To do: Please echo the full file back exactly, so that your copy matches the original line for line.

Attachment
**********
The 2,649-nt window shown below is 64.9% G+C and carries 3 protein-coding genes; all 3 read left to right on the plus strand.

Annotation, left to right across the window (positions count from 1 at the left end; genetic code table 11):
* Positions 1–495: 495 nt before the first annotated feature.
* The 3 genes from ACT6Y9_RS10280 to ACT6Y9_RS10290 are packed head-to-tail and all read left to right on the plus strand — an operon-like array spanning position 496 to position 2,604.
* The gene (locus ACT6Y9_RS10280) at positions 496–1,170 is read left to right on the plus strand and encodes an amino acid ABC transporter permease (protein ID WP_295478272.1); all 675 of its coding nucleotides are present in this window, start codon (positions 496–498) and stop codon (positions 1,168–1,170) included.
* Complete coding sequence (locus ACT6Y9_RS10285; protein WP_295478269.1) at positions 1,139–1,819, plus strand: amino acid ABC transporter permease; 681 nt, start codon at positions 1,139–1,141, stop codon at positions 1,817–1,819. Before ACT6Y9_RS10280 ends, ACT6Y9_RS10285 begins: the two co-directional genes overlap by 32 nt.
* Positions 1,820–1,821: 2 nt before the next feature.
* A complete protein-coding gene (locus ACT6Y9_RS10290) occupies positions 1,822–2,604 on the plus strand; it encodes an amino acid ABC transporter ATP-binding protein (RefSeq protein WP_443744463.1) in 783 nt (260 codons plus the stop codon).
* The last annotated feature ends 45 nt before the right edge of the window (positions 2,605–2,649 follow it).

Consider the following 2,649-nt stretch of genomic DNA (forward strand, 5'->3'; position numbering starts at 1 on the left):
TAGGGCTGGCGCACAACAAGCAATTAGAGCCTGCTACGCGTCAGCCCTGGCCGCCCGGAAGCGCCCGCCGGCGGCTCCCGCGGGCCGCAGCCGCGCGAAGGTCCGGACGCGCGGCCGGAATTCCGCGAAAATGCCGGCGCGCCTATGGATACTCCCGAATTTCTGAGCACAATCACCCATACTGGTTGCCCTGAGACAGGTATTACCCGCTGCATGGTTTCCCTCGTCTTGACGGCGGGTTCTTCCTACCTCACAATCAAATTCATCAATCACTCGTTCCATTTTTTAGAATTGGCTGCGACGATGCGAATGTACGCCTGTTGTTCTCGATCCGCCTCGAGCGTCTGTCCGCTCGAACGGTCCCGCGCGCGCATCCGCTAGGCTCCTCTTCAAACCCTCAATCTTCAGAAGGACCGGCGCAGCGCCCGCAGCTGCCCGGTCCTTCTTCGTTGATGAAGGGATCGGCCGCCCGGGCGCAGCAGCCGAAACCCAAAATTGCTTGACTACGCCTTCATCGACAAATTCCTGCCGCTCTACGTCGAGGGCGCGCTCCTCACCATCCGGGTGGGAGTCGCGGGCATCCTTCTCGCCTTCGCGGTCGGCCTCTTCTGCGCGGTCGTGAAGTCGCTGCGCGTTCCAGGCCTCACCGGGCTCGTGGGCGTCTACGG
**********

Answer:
The 2,649-nt window shown below is 64.9% G+C and carries 3 protein-coding genes; all 3 read left to right on the plus strand.

Annotation, left to right across the window (positions count from 1 at the left end; genetic code table 11):
* Positions 1–495: 495 nt before the first annotated feature.
* The 3 genes from ACT6Y9_RS10280 to ACT6Y9_RS10290 are packed head-to-tail and all read left to right on the plus strand — an operon-like array spanning position 496 to position 2,604.
* The gene (locus ACT6Y9_RS10280) at positions 496–1,170 is read left to right on the plus strand and encodes an amino acid ABC transporter permease (protein ID WP_295478272.1); all 675 of its coding nucleotides are present in this window, start codon (positions 496–498) and stop codon (positions 1,168–1,170) included.
* Complete coding sequence (locus ACT6Y9_RS10285; protein WP_295478269.1) at positions 1,139–1,819, plus strand: amino acid ABC transporter permease; 681 nt, start codon at positions 1,139–1,141, stop codon at positions 1,817–1,819. Before ACT6Y9_RS10280 ends, ACT6Y9_RS10285 begins: the two co-directional genes overlap by 32 nt.
* Positions 1,820–1,821: 2 nt before the next feature.
* A complete protein-coding gene (locus ACT6Y9_RS10290) occupies positions 1,822–2,604 on the plus strand; it encodes an amino acid ABC transporter ATP-binding protein (RefSeq protein WP_443744463.1) in 783 nt (260 codons plus the stop codon).
* The last annotated feature ends 45 nt before the right edge of the window (positions 2,605–2,649 follow it).

Consider the following 2,649-nt stretch of genomic DNA (forward strand, 5'->3'; position numbering starts at 1 on the left):
TAGGGCTGGCGCACAACAAGCAATTAGAGCCTGCTACGCGTCAGCCCTGGCCGCCCGGAAGCGCCCGCCGGCGGCTCCCGCGGGCCGCAGCCGCGCGAAGGTCCGGACGCGCGGCCGGAATTCCGCGAAAATGCCGGCGCGCCTATGGATACTCCCGAATTTCTGAGCACAATCACCCATACTGGTTGCCCTGAGACAGGTATTACCCGCTGCATGGTTTCCCTCGTCTTGACGGCGGGTTCTTCCTACCTCACAATCAAATTCATCAATCACTCGTTCCATTTTTTAGAATTGGCTGCGACGATGCGAATGTACGCCTGTTGTTCTCGATCCGCCTCGAGCGTCTGTCCGCTCGAACGGTCCCGCGCGCGCATCCGCTAGGCTCCTCTTCAAACCCTCAATCTTCAGAAGGACCGGCGCAGCGCCCGCAGCTGCCCGGTCCTTCTTCGTTGATGAAGGGATCGGCCGCCCGGGCGCAGCAGCCGAAACCCAAAATTGCTTGACTACGCCTTCATCGACAAATTCCTGCCGCTCTACGTCGAGGGCGCGCTCCTCACCATCCGGGTGGGAGTCGCGGGCATCCTTCTCGCCTTCGCGGTCGGCCTCTTCTGCGCGGTCGTGAAGTCGCTGCGCGTTCCAGGCCTCACCGGGCTCGTGGGCGTCTACGG